The Oregon Farm Bureau protested “this extreme abuse of power” (Dwight Hammond had been a member of its board). The well-respected organization started a petition to send to the DOJ that has over 8,000 signatures at savethehammonds.com. “We understand Dwight and Steve broke the law,” Oregon Farm Bureau Executive Vice President Dave Dillon told Western Livestock Journal in an interview. “But the federal government appears to be acting out of vindictiveness here, not justice.” The Bureau hopes President Obama will pardon the Hammonds. It recently announced that it will be submitting FOIA requests to the BLM and pursuing justice further.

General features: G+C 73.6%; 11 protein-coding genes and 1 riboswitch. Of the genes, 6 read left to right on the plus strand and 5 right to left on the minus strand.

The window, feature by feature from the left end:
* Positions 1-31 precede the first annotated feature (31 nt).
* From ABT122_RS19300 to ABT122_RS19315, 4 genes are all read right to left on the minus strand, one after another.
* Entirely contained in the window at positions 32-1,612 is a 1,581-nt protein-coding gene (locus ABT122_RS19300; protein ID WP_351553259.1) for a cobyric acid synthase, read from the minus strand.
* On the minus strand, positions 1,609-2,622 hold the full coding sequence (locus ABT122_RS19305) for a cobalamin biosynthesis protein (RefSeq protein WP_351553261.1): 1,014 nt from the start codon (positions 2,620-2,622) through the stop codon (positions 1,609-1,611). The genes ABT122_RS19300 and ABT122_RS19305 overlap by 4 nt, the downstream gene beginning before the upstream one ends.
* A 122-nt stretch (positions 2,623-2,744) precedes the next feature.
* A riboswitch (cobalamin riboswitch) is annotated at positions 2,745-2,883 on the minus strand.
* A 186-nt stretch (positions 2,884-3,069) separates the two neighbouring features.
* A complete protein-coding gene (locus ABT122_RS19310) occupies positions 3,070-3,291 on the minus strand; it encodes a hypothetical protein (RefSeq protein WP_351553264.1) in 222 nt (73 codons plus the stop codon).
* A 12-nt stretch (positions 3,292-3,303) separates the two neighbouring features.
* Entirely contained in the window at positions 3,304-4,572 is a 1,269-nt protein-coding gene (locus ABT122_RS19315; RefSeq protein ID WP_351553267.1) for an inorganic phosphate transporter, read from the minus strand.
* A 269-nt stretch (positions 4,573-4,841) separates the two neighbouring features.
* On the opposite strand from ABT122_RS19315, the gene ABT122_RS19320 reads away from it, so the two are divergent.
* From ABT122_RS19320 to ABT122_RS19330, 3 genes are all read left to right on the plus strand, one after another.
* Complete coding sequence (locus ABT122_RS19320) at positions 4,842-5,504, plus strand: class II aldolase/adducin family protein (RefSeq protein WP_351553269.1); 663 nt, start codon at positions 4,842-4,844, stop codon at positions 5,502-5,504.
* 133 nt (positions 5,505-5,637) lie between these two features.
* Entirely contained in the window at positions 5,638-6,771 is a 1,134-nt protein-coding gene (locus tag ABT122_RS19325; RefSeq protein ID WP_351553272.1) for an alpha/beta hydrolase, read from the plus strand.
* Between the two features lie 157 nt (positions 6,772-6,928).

After reading the indictment, I think it is very possible that the BLM has a vendetta against the Hammonds because they refused to allow BLM firefighters access to their land when they were putting out the accidental fire on public lands. Were the Hammonds wrong to prohibit the government access to cross their land for that purpose? Maybe. They did not respond to emails forwarded to them and phone numbers listed online were disconnected.

Perhaps the BLM’s record of abuses toward rural land owners made the Hammonds legitimately afraid to allow the BLM access, knowing how much further that could allow the abuse to continue. Considering an accidental — and likely legitimately set (they claim to have had the BLM’s permission) — fire had progressed from their leased property onto other BLM property, how far could the situation be twisted against them, knowing the BLM’s record of mistreatment of other ranchers?